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Bypassing the TPMS

lance

Member
Aug 28, 2014
184
125
Montreal
Is it possible to turn off the TPMS? It's annoying. I don't need to install sensors in all my tires. I think I'll be fine without them as I have been in the past 30 years of driving.
 

Doanster1

Member
Feb 14, 2018
988
536
Oregon
While I may agree with you... there’s no way to bypass them. Federal Law thanks to the whole Firestone/Ford Exploder episode.
I don’t install TPMS in my winter wheels, but then again, only swap when actual snow falls. I live with the errors/warnings for the few days (at a time) that the winter set is actually on the car.
 

Hawesome

Member
Nov 13, 2017
104
25
Barrie, Ontario
mine have been going off lately with the extreme heat...has anyone had that issues, as it seems the pressure in the tires fluctuates around 5psi +/- while driving in this weather. common?
 

murphyS90D

Member
Jul 2, 2016
675
475
Horsham, PA
Tire pressures fluctuate while driving no matter what the temperature is. For every 10° F drop in ambient temperature the pressure in the tire drops 1 psi. You should be checking the cold pressure in your tires at least once a month.
 
  • Informative
Reactions: Snerruc

Russell

Supporting Member
Sep 25, 2012
903
680
Silicon Valley
mine have been going off lately with the extreme heat...has anyone had that issues, as it seems the pressure in the tires fluctuates around 5psi +/- while driving in this weather. common?

What error message have you been getting? I've only seen the tire pressure too low warning.
 

strider

Active Member
Oct 20, 2010
3,532
781
NE Oklahoma
Yes, Federal Law, cannot by bypassed or silenced without hacking the car. We are having huge problems with this on the Roadster Forum. The 2.5 Roadster TPMS is a steaming pile of crap and in some cases (including mine) is unfixable by Tesla. We are cooking up a way to insert signals onto the bus to "give the computer what it wants" and silence the alarms.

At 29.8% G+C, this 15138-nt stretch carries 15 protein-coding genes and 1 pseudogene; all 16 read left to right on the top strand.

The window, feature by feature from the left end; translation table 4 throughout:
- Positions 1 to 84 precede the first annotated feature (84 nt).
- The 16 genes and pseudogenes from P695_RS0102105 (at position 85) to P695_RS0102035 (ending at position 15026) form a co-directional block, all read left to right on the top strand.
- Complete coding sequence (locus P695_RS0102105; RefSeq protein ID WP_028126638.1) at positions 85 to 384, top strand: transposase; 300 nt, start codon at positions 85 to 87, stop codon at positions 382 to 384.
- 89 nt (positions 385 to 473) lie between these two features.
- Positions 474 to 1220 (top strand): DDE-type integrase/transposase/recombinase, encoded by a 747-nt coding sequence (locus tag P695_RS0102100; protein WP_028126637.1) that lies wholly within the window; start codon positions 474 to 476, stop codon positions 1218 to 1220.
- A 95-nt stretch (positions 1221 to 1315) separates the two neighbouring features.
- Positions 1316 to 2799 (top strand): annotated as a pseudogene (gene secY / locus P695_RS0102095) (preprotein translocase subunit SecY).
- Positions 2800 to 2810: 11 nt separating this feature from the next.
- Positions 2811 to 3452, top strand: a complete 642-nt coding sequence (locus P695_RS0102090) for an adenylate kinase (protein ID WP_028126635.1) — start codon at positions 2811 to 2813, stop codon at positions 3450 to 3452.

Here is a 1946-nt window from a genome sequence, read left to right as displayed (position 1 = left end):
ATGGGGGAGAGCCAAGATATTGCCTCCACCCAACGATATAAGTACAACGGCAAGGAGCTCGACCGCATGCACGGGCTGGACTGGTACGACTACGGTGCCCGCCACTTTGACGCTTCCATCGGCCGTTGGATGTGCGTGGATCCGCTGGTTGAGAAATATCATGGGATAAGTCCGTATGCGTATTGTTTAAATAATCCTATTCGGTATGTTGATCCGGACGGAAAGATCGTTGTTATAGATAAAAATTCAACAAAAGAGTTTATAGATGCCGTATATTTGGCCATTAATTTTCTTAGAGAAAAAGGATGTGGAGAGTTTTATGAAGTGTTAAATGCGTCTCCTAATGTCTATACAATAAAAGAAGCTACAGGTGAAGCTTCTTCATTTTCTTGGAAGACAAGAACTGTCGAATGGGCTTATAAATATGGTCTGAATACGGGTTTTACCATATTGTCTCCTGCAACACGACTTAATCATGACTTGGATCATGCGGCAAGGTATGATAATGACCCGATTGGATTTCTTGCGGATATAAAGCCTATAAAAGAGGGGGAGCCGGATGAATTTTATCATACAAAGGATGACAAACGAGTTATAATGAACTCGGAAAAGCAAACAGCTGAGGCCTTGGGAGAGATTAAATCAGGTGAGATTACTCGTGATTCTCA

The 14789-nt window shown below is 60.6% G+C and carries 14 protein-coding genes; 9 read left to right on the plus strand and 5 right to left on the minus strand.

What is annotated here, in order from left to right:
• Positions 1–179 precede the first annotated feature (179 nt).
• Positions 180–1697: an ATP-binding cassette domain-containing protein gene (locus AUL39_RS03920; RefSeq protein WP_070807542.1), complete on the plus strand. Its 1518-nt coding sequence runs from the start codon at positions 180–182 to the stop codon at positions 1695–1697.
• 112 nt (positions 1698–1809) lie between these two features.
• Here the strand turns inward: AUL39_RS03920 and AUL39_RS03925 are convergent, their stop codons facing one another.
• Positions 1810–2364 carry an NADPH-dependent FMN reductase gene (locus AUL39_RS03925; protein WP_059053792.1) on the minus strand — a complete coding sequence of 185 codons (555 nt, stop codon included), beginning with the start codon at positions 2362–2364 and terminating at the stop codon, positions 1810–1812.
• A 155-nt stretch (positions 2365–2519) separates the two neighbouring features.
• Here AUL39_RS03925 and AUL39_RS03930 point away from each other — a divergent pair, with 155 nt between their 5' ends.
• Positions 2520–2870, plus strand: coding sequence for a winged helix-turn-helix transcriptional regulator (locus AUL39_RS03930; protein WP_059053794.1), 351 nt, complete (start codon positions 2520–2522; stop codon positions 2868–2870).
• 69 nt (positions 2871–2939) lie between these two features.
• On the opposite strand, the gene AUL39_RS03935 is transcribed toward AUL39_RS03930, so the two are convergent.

• Informative
Reactions: bayareadriver

lance

Member
Aug 28, 2014
184
125
Montreal
Thanks for all that input folks. Much appreciated. I've had the TPMS module replaced over a year ago. Out of warranty the cost was exorbitant. It also completely shut my car down when it failed and rendered the car undriveable. That sucked.
 

Chaserr

Hyperactive Hyperdrive
Sep 5, 2017
2,666
5,595
Logan
Thanks for all that input folks. Much appreciated. I've had the TPMS module replaced over a year ago. Out of warranty the cost was exorbitant. It also completely shut my car down when it failed and rendered the car undriveable. That sucked.

That's bizarre, I've driven without TPS for months when I bought new wheels and had to order new TPS for them,error is constant but car is fully functional with no TPS.
 

lance

Member
Aug 28, 2014
184
125
Montreal
That's bizarre, I've driven without TPS for months when I bought new wheels and had to order new TPS for them,error is constant but car is fully functional with no TPS.